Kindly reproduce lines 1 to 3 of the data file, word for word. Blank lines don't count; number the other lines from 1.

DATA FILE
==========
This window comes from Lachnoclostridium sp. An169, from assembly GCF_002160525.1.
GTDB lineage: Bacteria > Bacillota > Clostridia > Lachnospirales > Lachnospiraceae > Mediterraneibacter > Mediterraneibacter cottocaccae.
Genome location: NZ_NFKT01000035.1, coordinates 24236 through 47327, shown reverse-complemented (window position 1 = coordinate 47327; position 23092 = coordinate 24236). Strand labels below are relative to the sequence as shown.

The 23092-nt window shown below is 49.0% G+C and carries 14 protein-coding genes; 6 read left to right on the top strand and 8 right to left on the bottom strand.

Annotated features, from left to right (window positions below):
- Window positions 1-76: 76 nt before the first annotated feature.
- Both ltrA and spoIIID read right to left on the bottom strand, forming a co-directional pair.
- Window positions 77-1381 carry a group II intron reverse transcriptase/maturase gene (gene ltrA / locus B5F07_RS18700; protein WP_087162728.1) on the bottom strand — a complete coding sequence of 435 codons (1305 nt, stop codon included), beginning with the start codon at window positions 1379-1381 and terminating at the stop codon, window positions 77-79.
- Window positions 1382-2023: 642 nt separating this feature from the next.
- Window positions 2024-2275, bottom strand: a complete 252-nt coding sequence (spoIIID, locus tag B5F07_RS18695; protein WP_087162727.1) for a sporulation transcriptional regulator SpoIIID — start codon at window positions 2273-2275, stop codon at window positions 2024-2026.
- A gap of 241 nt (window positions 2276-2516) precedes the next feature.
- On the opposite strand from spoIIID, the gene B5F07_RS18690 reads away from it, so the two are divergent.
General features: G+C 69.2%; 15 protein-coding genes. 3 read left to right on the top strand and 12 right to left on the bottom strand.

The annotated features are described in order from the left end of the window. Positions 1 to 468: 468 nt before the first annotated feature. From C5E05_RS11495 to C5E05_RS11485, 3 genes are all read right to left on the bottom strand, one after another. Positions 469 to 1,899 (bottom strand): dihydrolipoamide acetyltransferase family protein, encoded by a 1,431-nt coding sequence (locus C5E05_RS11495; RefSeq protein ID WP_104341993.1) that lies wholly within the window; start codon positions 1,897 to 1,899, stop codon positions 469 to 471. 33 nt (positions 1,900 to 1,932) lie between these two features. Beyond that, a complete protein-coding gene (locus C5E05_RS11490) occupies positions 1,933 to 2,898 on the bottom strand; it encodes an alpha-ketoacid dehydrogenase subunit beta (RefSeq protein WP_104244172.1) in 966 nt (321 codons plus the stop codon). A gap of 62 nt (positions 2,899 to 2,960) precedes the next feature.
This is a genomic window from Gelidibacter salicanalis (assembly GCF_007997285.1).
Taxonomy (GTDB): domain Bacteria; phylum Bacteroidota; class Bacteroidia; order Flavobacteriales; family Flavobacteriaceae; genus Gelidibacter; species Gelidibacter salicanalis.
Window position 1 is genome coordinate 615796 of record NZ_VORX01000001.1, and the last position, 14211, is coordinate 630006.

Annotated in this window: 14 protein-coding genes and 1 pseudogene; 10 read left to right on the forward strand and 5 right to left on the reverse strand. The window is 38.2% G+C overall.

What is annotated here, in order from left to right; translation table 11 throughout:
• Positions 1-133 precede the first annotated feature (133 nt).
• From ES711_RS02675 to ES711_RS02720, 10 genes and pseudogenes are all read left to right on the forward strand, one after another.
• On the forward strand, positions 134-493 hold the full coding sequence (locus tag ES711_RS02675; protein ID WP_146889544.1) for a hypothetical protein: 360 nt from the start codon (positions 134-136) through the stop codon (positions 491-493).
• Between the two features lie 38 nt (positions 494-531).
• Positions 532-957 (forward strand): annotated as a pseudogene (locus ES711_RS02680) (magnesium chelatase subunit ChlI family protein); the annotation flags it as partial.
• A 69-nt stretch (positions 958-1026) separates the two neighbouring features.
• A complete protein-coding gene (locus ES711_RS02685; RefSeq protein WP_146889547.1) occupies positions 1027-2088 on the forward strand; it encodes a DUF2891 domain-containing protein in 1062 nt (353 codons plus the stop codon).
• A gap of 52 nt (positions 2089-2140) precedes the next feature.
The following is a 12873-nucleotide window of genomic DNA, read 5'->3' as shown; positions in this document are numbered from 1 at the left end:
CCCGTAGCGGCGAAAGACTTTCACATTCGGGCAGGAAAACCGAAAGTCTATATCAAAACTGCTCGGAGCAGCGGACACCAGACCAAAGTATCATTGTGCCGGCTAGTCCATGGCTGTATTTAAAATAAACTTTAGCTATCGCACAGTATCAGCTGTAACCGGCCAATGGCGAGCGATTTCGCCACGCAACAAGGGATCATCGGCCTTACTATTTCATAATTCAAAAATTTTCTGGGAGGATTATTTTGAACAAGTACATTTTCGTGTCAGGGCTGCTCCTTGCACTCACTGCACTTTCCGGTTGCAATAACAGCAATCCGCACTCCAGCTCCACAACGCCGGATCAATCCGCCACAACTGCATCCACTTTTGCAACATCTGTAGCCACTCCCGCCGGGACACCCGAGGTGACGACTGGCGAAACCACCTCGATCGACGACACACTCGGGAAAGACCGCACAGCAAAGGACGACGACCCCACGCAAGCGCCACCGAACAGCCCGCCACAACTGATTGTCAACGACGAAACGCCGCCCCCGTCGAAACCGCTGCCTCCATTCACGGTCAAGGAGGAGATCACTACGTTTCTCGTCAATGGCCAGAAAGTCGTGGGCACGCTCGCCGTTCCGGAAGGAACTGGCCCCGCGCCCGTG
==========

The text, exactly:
This window comes from Lachnoclostridium sp. An169, from assembly GCF_002160525.1.
GTDB lineage: Bacteria > Bacillota > Clostridia > Lachnospirales > Lachnospiraceae > Mediterraneibacter > Mediterraneibacter cottocaccae.
Genome location: NZ_NFKT01000035.1, coordinates 24236 through 47327, shown reverse-complemented (window position 1 = coordinate 47327; position 23092 = coordinate 24236). Strand labels below are relative to the sequence as shown.